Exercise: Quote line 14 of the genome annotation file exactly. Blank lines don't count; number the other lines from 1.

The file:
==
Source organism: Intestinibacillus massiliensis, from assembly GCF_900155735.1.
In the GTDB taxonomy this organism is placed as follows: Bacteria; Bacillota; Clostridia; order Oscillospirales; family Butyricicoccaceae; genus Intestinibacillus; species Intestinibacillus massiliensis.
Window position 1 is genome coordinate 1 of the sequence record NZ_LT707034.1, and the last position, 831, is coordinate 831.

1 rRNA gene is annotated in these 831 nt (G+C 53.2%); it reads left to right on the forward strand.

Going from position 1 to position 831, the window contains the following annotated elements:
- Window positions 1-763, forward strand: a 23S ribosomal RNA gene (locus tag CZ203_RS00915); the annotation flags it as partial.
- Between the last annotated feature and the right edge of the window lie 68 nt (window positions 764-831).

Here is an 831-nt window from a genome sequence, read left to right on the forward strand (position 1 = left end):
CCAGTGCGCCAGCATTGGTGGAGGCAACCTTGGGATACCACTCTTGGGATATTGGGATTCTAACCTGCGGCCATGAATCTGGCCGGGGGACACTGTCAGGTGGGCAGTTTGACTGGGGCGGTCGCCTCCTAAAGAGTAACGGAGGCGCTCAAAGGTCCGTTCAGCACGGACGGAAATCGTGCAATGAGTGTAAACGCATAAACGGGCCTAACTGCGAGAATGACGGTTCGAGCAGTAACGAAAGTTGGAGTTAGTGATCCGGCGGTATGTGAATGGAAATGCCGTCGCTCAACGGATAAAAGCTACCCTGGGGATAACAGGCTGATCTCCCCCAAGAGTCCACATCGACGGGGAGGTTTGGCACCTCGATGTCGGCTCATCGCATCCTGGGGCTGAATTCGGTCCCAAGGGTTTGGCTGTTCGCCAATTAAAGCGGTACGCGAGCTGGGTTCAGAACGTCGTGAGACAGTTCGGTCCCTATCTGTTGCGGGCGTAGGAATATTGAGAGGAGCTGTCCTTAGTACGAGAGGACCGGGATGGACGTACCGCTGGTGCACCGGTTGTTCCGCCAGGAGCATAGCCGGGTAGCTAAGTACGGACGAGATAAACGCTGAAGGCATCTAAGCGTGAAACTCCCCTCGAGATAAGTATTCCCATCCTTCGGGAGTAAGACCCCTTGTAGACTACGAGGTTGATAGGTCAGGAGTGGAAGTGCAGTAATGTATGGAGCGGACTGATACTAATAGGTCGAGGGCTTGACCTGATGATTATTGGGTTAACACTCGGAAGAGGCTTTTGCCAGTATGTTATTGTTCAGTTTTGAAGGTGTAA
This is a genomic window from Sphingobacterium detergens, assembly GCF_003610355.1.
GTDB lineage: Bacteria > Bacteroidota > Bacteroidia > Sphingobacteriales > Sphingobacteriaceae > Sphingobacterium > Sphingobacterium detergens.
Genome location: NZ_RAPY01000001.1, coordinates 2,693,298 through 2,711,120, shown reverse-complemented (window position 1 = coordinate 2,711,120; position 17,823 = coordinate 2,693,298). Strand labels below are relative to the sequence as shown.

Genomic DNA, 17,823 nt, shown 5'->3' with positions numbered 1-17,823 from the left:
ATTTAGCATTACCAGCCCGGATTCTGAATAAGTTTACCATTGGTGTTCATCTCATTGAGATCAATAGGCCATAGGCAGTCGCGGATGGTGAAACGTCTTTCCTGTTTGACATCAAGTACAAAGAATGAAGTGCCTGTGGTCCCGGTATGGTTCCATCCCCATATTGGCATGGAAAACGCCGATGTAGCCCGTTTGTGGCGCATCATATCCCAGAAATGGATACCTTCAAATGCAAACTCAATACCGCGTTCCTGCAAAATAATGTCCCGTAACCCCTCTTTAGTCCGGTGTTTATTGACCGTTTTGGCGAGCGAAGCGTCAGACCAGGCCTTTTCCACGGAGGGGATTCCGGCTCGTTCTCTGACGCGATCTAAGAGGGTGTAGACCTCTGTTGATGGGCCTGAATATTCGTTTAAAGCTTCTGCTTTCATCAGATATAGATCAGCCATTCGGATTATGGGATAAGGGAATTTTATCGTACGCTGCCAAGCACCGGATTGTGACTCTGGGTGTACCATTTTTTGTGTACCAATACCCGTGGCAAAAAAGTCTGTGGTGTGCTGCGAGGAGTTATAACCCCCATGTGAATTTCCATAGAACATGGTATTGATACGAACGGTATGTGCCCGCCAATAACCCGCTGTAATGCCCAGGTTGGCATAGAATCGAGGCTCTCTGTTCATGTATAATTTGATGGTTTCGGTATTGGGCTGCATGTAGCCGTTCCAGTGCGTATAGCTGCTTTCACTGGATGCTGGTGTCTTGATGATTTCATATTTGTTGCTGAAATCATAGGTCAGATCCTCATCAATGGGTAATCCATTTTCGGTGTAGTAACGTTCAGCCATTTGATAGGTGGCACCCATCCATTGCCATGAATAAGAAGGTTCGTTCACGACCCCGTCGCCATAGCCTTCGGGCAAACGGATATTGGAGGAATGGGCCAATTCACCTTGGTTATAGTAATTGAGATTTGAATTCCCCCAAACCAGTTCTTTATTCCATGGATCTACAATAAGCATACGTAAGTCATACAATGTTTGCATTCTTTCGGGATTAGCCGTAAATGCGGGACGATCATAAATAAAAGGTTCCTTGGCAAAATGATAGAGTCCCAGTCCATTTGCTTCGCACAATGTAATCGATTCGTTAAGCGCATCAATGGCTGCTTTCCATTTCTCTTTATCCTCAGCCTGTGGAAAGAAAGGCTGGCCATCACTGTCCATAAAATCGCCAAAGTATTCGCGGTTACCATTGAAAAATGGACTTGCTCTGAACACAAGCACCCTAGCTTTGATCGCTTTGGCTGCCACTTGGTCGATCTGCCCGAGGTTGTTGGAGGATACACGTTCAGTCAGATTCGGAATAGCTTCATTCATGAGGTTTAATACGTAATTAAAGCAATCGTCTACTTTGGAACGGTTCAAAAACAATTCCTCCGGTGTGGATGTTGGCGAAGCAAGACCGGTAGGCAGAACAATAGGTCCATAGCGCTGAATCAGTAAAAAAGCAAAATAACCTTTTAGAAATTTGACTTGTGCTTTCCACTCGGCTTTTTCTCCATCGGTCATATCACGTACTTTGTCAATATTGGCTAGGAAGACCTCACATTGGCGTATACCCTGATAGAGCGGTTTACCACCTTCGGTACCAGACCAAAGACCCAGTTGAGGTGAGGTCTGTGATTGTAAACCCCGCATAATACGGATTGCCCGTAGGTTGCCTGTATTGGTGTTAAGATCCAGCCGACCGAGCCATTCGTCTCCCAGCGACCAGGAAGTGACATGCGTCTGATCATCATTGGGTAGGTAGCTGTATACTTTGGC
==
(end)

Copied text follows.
ATTTAGCATTACCAGCCCGGATTCTGAATAAGTTTACCATTGGTGTTCATCTCATTGAGATCAATAGGCCATAGGCAGTCGCGGATGGTGAAACGTCTTTCCTGTTTGACATCAAGTACAAAGAATGAAGTGCCTGTGGTCCCGGTATGGTTCCATCCCCATATTGGCATGGAAAACGCCGATGTAGCCCGTTTGTGGCGCATCATATCCCAGAAATGGATACCTTCAAATGCAAACTCAATACCGCGTTCCTGCAAAATAATGTCCCGTAACCCCTCTTTAGTCCGGTGTTTATTGACCGTTTTGGCGAGCGAAGCGTCAGACCAGGCCTTTTCCACGGAGGGGATTCCGGCTCGTTCTCTGACGCGATCTAAGAGGGTGTAGACCTCTGTTGATGGGCCTGAATATTCGTTTAAAGCTTCTGCTTTCATCAGATATAGATCAGCCATTCGGATTATGGGATAAGGGAATTTTATCGTACGCTGCCAAGCACCGGATTGTGACTCTGGGTGTACCATTTTTTGTGTACCAATACCCGTGGCAAAAAAGTCTGTGGTGTGCTGCGAGGAGTTATAACCCCCATGTGAATTTCCATAGAACATGGTATTGATACGAACGGTATGTGCCCGCCAATAACCCGCTGTAATGCCCAGGTTGGCATAGAATCGAGGCTCTCTGTTCATGTATAATTTGATGGTTTCGGTATTGGGCTGCATGTAGCCGTTCCAGTGCGTATAGCTGCTTTCACTGGATGCTGGTGTCTTGATGATTTCATATTTGTTGCTGAAATCATAGGTCAGATCCTCATCAATGGGTAATCCATTTTCGGTGTAGTAACGTTCAGCCATTTGATAGGTGGCACCCATCCATTGCCATGAATAAGAAGGTTCGTTCACGACCCCGTCGCCATAGCCTTCGGGCAAACGGATATTGGAGGAATGGGCCAATTCACCTTGGTTATAGTAATTGAGATTTGAATTCCCCCAAACCAGTTCTTTATTCCATGGATCTACAATAAGCATACGTAAGTCATACAATGTTTGCATTCTTTCGGGATTAGCCGTAAATGCGGGACGATCATAAATAAAAGGTTCCTTGGCAAAATGATAGAGTCCCAGTCCATTTGCTTCGCACAATGTAATCGATTCGTTAAGCGCATCAATGGCTGCTTTCCATTTCTCTTTATCCTCAGCCTGTGGAAAGAAAGGCTGGCCATCACTGTCCATAAAATCGCCAAAGTATTCGCGGTTACCATTGAAAAATGGACTTGCTCTGAACACAAGCACCCTAGCTTTGATCGCTTTGGCTGCCACTTGGTCGATCTGCCCGAGGTTGTTGGAGGATACACGTTCAGTCAGATTCGGAATAGCTTCATTCATGAGGTTTAATACGTAATTAAAGCAATCGTCTACTTTGGAACGGTTCAAAAACAATTCCTCCGGTGTGGATGTTGGCGAAGCAAGACCGGTAGGCAGAACAATAGGTCCATAGCGCTGAATCAGTAAAAAAGCAAAATAACCTTTTAGAAATTTGACTTGTGCTTTCCACTCGGCTTTTTCTCCATCGGTCATATCACGTACTTTGTCAATATTGGCTAGGAAGACCTCACATTGGCGTATACCCTGATAGAGCGGTTTACCACCTTCGGTACCAGACCAAAGACCCAGTTGAGGTGAGGTCTGTGATTGTAAACCCCGCATAATACGGATTGCCCGTAGGTTGCCTGTATTGGTGTTAAGATCCAGCCGACCGAGCCATTCGTCTCCCAGCGACCAGGAAGTGACATGCGTCTGATCATCATTGGGTAGGTAGCTGTATACTTTGGC